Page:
February 5, 2015
Imagine you’re going to sleep. You lay down, close your eyes and slip into another world.
There’s been lots of debate on whether or not lucid dreaming, or the ability to control one’s dreams, exists. Solidifying the evidence that they do was largely directed by researcher Stephen LaBerge. LaBerge developed a system in which volunteers claiming to be able to have lucid dreams were tested. The subjects were connected to sensors that determined when they were in REM sleep, then were instructed to move their eyes on command.
After several successful trials, LaBerge developed a system to induce lucid dreams, training his mind to recognize a dream. So, I’ve done some research on the techniques and plan to try it myself. If you’d also like to try, I’ve listed the steps you can take to try and induce lucid dreams.
The first thing you need to do is remember your dreams. This isn’t always easy, but any time you remember your dreams, write it down. If you shower in the morning, it’s a good idea to try and remember any little aspects of your dream, even if it’s just a small detail like a blue shirt or walking. Once you get out, write down everything you remember, either in a notebook or in the notes section of your phone. The more you write your dreams, the more dreams you will remember.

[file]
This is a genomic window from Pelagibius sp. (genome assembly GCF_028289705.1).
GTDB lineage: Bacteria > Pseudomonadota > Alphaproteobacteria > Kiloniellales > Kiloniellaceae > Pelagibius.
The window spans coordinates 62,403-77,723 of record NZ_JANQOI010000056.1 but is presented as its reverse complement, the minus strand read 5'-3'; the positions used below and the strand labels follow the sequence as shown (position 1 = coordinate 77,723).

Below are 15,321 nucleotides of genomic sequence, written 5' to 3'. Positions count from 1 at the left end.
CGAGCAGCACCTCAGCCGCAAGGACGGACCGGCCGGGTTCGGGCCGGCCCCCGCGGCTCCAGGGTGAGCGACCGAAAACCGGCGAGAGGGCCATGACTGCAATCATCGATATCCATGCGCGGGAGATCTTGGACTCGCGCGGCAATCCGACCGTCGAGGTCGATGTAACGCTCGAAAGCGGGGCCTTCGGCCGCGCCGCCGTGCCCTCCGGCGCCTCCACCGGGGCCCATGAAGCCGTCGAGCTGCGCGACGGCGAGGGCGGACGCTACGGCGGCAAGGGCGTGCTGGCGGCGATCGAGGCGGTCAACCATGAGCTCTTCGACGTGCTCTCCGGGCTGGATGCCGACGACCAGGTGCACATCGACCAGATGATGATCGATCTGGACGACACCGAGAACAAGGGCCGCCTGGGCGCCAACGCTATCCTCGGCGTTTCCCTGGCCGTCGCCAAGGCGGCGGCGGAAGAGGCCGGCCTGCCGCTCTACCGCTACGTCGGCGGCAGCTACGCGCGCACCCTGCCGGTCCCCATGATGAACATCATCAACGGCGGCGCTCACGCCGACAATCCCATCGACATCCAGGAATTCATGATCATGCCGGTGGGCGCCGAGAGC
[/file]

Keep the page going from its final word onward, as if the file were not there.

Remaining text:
Now, the key to lucid dreaming is that you are aware that you are dreaming. In order to do this, try checking to make sure you are awake at least two or three times a day. In your dreams, complex things sometimes don’t translate. Opening a book, for example, and reading a paragraph would be too hard; in dreams, books often contain nonsense.
Every night before going to sleep, say aloud “I will be aware that I am dreaming,” or something along those lines. This preps your brain to be aware of the dream.
After a few weeks, you might notice things that often occur in your dreams. If you do, noticing them during the day will help you to notice them while dreaming, clueing you in on the fact that you’re not actually awake.
Lastly, if a dream wakes you up in the middle of the night, write it down (not on your phone; this can reset your circadian rhythm). After you’ve written it, go back to sleep, but be sure to daydream as if you’re simply continuing the dream wherever you’ve left off.
Sometimes realizing you’re in a dream can be scary, but once it’s happened you’ll be able to start controlling them. Lucid dreaming is a common tool to stop nightmares, because if you realize you’re having a bad dream, you can simply change it.